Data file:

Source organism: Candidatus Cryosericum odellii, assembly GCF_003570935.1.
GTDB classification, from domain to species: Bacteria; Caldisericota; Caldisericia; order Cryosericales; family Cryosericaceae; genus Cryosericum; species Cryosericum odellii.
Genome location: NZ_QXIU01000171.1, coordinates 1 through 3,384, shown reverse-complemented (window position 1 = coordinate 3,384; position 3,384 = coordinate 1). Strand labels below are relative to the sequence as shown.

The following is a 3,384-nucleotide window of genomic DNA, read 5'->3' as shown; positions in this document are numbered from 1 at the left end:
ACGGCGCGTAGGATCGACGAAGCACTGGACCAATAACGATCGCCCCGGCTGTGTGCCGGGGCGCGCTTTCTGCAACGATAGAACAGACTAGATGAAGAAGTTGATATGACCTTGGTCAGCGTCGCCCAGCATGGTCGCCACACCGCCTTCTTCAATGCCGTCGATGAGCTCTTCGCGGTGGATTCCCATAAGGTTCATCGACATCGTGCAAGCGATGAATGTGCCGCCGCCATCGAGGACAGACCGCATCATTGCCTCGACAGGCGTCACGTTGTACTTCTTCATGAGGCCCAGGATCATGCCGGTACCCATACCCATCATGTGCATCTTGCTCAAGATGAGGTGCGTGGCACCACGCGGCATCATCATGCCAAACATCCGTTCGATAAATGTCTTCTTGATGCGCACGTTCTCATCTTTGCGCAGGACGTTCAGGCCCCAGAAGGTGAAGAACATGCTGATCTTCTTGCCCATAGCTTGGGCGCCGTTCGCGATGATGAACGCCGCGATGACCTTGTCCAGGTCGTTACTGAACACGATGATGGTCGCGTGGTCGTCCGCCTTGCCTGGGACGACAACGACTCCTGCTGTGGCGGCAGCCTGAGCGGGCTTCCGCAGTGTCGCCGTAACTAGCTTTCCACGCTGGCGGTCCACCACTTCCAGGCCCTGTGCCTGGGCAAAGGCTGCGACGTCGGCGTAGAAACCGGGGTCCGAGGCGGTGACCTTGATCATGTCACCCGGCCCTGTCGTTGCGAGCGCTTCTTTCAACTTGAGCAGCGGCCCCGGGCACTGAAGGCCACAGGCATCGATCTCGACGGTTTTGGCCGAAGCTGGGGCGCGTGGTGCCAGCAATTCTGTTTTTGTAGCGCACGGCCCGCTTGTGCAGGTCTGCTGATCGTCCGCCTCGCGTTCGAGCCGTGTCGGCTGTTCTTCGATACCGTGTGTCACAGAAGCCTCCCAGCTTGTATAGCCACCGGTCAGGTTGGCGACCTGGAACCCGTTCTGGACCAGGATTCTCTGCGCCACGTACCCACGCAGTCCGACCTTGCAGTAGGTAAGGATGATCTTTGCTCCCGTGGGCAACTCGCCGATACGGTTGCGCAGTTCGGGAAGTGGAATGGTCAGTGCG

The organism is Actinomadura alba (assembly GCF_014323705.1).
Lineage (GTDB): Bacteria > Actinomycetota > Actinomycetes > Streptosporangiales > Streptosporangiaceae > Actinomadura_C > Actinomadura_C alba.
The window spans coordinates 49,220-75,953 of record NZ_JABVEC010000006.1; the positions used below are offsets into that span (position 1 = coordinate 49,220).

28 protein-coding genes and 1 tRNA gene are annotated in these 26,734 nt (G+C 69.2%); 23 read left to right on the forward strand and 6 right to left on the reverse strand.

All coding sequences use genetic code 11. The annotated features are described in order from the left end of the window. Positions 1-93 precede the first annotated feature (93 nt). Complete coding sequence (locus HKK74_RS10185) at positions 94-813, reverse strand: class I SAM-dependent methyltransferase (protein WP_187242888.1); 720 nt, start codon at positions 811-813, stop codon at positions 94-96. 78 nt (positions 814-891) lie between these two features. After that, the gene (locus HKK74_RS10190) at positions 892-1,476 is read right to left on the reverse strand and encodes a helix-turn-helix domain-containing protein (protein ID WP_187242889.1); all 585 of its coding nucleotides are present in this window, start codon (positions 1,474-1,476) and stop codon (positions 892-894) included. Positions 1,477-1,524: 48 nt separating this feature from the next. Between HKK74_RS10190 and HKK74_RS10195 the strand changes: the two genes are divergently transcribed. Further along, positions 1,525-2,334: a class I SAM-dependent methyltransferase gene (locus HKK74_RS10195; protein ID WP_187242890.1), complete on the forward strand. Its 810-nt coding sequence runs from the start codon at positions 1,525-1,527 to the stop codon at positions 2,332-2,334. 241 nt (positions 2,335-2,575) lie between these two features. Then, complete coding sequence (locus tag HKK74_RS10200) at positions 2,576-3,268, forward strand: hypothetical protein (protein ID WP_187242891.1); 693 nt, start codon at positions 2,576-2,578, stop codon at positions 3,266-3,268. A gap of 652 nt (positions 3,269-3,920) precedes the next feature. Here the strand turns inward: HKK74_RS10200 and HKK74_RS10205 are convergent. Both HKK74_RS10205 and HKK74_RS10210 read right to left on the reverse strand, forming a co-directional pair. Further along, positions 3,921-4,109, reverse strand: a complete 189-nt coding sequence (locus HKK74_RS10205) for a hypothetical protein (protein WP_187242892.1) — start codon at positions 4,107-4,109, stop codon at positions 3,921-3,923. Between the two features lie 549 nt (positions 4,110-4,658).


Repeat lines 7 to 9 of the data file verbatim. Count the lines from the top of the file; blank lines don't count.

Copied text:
Lineage (GTDB): Bacteria > Actinomycetota > Actinomycetes > Streptosporangiales > Streptosporangiaceae > Actinomadura_C > Actinomadura_C alba.
The window spans coordinates 49,220-75,953 of record NZ_JABVEC010000006.1; the positions used below are offsets into that span (position 1 = coordinate 49,220).

28 protein-coding genes and 1 tRNA gene are annotated in these 26,734 nt (G+C 69.2%); 23 read left to right on the forward strand and 6 right to left on the reverse strand.